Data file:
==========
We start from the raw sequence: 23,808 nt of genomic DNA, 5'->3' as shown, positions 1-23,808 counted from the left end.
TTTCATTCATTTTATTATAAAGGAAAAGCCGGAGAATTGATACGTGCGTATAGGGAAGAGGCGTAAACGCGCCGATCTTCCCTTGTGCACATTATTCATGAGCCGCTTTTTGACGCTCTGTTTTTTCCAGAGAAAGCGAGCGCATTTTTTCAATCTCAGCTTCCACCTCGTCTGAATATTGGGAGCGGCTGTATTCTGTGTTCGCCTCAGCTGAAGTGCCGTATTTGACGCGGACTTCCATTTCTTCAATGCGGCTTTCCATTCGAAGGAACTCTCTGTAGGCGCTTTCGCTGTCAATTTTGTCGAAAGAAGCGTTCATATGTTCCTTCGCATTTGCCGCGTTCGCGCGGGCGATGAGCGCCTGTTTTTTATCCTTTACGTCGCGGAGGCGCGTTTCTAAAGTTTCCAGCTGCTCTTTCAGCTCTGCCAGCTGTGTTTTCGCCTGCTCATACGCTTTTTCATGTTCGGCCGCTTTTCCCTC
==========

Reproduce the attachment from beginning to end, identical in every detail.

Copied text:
We start from the raw sequence: 23,808 nt of genomic DNA, 5'->3' as shown, positions 1-23,808 counted from the left end.
TTTCATTCATTTTATTATAAAGGAAAAGCCGGAGAATTGATACGTGCGTATAGGGAAGAGGCGTAAACGCGCCGATCTTCCCTTGTGCACATTATTCATGAGCCGCTTTTTGACGCTCTGTTTTTTCCAGAGAAAGCGAGCGCATTTTTTCAATCTCAGCTTCCACCTCGTCTGAATATTGGGAGCGGCTGTATTCTGTGTTCGCCTCAGCTGAAGTGCCGTATTTGACGCGGACTTCCATTTCTTCAATGCGGCTTTCCATTCGAAGGAACTCTCTGTAGGCGCTTTCGCTGTCAATTTTGTCGAAAGAAGCGTTCATATGTTCCTTCGCATTTGCCGCGTTCGCGCGGGCGATGAGCGCCTGTTTTTTATCCTTTACGTCGCGGAGGCGCGTTTCTAAAGTTTCCAGCTGCTCTTTCAGCTCTGCCAGCTGTGTTTTCGCCTGCTCATACGCTTTTTCATGTTCGGCCGCTTTTCCCTC